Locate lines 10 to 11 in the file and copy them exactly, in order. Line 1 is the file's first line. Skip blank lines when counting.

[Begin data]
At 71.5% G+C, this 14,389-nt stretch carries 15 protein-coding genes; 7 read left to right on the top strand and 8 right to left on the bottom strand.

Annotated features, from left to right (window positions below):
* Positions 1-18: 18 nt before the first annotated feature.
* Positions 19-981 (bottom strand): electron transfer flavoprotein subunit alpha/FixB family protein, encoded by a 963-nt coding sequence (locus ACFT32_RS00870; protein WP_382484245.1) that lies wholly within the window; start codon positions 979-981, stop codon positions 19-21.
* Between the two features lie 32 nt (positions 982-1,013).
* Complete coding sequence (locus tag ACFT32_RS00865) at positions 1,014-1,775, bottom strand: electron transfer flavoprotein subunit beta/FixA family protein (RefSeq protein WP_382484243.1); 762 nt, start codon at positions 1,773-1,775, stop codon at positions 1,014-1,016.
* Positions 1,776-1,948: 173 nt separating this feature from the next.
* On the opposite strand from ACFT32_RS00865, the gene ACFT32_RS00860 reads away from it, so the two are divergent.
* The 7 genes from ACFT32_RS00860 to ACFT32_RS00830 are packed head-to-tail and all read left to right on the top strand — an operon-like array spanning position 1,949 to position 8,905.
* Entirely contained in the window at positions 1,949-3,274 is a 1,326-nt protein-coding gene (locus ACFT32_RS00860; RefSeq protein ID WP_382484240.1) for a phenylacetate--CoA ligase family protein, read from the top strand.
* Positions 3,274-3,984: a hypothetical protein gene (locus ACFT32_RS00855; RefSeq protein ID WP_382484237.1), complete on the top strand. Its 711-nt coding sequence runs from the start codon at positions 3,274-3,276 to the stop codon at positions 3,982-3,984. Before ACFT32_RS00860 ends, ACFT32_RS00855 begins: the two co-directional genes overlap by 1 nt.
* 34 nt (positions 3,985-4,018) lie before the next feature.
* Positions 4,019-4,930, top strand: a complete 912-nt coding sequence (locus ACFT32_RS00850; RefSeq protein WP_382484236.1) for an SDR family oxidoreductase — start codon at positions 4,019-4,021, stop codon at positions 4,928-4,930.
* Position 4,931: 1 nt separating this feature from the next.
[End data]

* Entirely contained in the window at positions 1,949-3,274 is a 1,326-nt protein-coding gene (locus ACFT32_RS00860; RefSeq protein ID WP_382484240.1) for a phenylacetate--CoA ligase family protein, read from the top strand.
* Positions 3,274-3,984: a hypothetical protein gene (locus ACFT32_RS00855; RefSeq protein ID WP_382484237.1), complete on the top strand. Its 711-nt coding sequence runs from the start codon at positions 3,274-3,276 to the stop codon at positions 3,982-3,984. Before ACFT32_RS00860 ends, ACFT32_RS00855 begins: the two co-directional genes overlap by 1 nt.